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Prof. Engelsma, is professor emeritus of Dogmatics and Old Testament in the Protestant Reforemd Seminary. Previous article in this series: September 1, 2008, p. 465.

* This is the second and concluding installment of the text of the address—the final rectoral address of the speaker—on the occasion of the graduation of Mr. Heath James Bleyenberg from the Protestant Reformed Theological Seminary on June 12, 2008 at Hope Protestant Reformed Church, Walker, MI.The Necessity of Courage 

The courage that speaks the word boldly is necessary—necessary in every minister—and the necessity is nothing less than the God-ordained necessity of the preaching of the word for the salvation of the elect and the gathering and preservation of the church of our Lord Jesus Christ. That boldness is necessary is plain from the prayer of the early church in Acts 4:29: “Grant…boldness.” The church was not praying for something incidental to her life, but for a necessity.

The word of God must be spoken. Christ is pleased to utter His living voice to save His own and gather His church through the preaching of His word.

The word must be spoken fully, with nothing held back. The word must be spoken according to the specific need of the congregation, as required by the particular need of the believer or child of believer, and in view of the precise obstacle that bars the way to Christ on the mission field, or the way of following Christ after conversion, which is also the concern of missions.

Salvation through preaching is not a magical thing, as if the preacher repeats, “Jesus saves,” in every situation, and, presto, preaching is the means of grace.

To a congregation troubled by the lie of antinomianism, the minister must preach Jesus as the sanctifying Savior, who uses commands, exhortations, and admonitions. To a domineering husband, in deep marital trouble, the minister preaches Jesus as the Savior who says, “Love your wife, as I love mine.” To a mission audience inclined to regard Jesus as one among many saviors, the minister preaches Jesus as unique, particular, and exclusive, the only name given under heaven by which we must be saved.

In an address to the Kampen seminary in 1882, when he was seventy-three, the father of the Secession, Simon van Velzen, said this about the necessity of courage in the minister—a subject on which that courageous servant of Christ was eminently qualified to speak:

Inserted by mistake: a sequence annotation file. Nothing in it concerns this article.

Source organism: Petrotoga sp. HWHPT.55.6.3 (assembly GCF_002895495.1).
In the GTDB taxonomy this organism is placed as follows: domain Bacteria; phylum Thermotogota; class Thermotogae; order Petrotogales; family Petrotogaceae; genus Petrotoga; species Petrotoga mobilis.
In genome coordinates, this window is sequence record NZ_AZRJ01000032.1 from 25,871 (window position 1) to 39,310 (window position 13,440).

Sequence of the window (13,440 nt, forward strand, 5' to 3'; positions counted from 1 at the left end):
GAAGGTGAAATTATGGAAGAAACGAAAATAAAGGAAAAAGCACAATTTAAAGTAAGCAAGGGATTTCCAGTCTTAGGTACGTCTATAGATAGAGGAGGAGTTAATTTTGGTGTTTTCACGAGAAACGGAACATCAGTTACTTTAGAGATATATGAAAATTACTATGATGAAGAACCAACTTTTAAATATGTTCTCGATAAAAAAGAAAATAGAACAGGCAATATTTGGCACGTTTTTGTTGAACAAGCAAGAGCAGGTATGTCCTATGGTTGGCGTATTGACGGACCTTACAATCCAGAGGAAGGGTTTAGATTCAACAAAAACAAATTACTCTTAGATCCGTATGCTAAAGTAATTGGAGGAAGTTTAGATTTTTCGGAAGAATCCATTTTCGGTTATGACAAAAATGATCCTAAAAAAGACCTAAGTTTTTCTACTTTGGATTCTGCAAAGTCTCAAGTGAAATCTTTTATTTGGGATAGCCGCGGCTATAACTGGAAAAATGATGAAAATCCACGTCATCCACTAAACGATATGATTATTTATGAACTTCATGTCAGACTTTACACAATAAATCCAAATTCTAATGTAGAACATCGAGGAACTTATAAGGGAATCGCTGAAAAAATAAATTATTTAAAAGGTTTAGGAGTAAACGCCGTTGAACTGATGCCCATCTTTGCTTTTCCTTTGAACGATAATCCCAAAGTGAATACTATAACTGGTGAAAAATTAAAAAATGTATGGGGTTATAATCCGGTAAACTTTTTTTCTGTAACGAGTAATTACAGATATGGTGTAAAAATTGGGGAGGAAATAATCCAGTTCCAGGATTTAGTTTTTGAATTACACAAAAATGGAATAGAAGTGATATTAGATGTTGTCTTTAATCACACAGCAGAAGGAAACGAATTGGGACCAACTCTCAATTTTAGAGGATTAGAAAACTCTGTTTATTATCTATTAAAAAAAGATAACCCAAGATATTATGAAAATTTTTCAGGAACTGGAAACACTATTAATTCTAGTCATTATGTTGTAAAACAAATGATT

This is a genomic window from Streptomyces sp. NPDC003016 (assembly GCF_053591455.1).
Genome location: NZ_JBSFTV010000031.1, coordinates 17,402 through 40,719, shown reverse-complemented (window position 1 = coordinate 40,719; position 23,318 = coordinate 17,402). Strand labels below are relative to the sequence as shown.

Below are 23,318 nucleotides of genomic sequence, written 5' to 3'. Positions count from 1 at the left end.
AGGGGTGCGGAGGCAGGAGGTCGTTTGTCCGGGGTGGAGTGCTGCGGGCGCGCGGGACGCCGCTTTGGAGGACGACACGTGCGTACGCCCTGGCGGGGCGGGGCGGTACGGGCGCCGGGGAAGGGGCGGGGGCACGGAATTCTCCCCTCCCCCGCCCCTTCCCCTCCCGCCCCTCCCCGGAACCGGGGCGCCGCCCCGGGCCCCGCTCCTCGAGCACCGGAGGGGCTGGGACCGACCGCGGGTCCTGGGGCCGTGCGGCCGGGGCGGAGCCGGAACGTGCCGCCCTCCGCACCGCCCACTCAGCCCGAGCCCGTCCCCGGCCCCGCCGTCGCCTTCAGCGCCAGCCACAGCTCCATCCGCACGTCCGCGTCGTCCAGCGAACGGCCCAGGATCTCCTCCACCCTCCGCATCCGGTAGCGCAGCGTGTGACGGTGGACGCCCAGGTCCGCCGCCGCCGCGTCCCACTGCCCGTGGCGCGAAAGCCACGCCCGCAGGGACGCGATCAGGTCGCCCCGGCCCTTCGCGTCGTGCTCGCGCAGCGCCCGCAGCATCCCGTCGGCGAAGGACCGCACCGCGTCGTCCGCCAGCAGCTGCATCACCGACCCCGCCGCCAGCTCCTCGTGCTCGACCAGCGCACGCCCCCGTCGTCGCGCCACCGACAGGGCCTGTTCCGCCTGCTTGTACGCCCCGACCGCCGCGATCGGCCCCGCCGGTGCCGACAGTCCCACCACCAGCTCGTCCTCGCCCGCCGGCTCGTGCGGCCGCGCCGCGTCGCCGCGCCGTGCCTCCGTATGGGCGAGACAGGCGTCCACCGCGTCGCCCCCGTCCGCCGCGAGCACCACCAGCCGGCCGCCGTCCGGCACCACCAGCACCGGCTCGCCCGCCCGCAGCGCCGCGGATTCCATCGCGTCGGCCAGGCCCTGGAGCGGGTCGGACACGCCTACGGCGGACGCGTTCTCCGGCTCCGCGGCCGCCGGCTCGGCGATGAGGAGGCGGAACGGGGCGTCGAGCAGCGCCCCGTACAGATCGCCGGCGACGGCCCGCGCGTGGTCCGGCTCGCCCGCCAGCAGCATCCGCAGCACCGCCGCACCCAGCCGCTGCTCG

Courage is the soul of the preaching. Courage gives power and strength to the preaching; it shows the authority and the majesty of the Word. If, on the contrary, one is a preacher without courage, he on his part hinders the influence of the admonitions, the proper judgment of the matters, and the most penetrating conception. This scandalous weakness humiliates the ministry, causes the hearers to hold the ministry in contempt, shamelessly to reject the yoke of the Lord, and arrogantly to look down on the ministers.¹

If a minister lacks the courage to speak boldly, the word will not be preached as it ought to be preached for the salvation of the church and the glory of the Lord Christ.

And there are always pressures on the minister that he not preach the word as it ought to be preached.


Threats


There are always what 
Acts 4:29 calls “threatenings,” which tend to frighten the minister so that he does not speak the word boldly and, therefore, in reality does not speak it at all. Courage to speak boldly is necessary because of threats. In Acts 4:29, the prayer for boldness was occasioned by threats against the apostles—severe threats, threats to their earthly freedom, their bodily ease, and their very physical life. The call on God, “Behold their threatenings,” not only indicated the fact of the threatenings, but also the effect that these threatenings were likely to have on the preachers, if God did not grant courage. Like us, the apostles naturally feared the threats, and naturally would cease preaching Jesus.

There are threats against the minister also today, threats that have this in common, that they intend that the minister in one way or another not speak or teach in the name of Jesus.

For some ministers in other lands, and soon for ministers in the nations of the West, the threats consist of open, physical persecution.

But there are other forms of threats, which are just as hurtful to the minister and just as powerful to stop him from speaking the word.

There is the threat of contempt, slander, and ostracism from the compromising and apostatizing Reformed churches.